Amazon rainforest fires: What role for Europe?
This week's topic is geographically far from Brussels. We're talking about the Amazon rainforest: the lush ecosystem that covers 40% of South America, with its largest portion in Brazil. It's a place that's home to many indigenous peoples, to one in 10 of our planet's known species - and it’s also known as the "lungs of the Earth" for its carbon-capturing properties.
Around 17 percent of the Amazon has been destroyed over the last half-century. This summer, particularly vast fires drew Brazilian President Jair Bolsonaro into a head-on clash with various European leaders, notably France’s Emmanuel Macron.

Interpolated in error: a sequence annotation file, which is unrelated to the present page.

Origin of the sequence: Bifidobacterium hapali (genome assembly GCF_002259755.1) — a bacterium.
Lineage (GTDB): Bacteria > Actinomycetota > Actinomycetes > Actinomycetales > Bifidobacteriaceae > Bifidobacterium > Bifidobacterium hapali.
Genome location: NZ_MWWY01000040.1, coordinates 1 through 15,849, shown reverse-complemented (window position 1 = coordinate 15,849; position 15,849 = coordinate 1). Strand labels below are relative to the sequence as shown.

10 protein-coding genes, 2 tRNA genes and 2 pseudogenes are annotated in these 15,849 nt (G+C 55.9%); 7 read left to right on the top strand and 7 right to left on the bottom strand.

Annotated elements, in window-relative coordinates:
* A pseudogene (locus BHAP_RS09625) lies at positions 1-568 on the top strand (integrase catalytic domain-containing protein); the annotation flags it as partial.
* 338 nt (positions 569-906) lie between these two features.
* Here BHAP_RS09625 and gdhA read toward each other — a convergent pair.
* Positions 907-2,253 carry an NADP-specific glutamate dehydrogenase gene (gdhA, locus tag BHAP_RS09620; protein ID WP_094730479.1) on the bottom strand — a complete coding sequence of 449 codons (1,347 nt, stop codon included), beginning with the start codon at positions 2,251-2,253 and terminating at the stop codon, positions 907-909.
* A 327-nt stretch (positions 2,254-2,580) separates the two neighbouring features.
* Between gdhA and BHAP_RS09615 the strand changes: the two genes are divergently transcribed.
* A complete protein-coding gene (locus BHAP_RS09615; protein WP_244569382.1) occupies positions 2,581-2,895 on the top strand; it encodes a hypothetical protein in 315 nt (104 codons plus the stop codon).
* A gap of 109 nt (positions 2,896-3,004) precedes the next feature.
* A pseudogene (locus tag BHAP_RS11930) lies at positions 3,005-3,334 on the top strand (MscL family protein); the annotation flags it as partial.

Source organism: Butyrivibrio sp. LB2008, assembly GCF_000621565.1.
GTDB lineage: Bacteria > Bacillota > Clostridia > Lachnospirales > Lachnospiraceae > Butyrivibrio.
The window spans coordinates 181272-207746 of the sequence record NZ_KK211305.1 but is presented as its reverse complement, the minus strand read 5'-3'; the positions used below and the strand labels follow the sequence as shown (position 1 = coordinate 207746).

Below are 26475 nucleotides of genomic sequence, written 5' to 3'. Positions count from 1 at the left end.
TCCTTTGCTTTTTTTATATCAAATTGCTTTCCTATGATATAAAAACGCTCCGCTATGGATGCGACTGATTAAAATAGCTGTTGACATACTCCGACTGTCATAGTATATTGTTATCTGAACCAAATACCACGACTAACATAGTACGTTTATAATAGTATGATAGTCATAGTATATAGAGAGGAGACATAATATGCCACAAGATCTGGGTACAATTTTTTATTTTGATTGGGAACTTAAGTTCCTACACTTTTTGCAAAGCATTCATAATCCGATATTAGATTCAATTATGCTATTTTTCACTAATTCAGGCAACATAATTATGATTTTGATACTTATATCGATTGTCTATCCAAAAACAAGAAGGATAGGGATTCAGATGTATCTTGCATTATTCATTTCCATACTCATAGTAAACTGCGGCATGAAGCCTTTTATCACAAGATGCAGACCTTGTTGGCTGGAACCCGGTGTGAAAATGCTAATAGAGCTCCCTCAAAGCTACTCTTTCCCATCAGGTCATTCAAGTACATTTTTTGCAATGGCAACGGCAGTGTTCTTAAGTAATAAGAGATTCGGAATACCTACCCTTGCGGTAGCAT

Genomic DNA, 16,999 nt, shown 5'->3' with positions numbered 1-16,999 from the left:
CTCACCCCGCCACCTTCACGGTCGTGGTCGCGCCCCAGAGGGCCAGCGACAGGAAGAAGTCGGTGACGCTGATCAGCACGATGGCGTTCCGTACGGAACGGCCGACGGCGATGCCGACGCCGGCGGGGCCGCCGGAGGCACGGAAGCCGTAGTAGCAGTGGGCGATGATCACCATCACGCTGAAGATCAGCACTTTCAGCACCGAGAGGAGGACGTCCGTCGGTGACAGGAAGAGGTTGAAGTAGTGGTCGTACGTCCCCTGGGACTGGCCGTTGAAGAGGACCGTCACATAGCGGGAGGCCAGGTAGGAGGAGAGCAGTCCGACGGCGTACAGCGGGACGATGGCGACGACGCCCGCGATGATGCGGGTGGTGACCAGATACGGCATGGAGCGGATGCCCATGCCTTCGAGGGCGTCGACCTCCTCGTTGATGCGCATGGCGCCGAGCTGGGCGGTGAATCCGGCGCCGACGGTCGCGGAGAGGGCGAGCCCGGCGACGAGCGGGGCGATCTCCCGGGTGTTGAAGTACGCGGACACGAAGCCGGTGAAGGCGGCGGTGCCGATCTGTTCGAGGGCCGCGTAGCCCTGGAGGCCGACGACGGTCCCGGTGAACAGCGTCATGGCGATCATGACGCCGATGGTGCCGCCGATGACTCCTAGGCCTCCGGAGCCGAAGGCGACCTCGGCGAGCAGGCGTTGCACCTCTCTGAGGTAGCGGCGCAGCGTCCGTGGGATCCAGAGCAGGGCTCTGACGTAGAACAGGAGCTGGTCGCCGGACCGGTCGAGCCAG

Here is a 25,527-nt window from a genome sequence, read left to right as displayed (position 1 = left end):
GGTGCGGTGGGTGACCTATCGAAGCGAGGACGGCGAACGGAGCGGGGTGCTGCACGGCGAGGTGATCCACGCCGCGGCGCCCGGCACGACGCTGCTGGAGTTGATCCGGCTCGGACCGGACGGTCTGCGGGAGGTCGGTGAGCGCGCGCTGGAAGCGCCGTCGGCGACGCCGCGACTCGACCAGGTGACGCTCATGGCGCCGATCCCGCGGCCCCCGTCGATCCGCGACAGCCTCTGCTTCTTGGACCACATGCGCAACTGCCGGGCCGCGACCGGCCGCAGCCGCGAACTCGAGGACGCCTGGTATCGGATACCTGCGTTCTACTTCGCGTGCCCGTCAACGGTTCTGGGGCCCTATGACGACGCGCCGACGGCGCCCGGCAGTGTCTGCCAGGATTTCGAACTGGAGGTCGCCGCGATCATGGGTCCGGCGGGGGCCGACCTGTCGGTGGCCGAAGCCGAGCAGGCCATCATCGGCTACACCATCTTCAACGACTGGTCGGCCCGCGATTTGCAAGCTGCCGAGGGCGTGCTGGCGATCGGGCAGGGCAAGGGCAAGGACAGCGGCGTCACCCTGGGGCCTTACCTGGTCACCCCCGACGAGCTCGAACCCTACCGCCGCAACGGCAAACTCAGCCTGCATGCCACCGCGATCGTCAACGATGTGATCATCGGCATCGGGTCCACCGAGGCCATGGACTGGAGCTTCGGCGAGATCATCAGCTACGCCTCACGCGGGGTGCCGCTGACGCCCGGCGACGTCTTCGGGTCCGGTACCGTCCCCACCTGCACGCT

It’s been documented that farmers and loggers have been destroying the forest to expand their economic opportunities – with Brazil’s president openly pledging at the United Nations to reduce the size of protected indigenous territories and to open such areas up to commercial mining.
In our programme we ask what role – if any – the EU can have in halting these destructive fires.
This all coming as the EU looks to finalise – or not – an enormous free trade deal with South American countries, known as Mercosur.
Presented by Catherine Nicholson
Produced by Isabelle Romero, Perrine Desplats and Mathilde Bénézet
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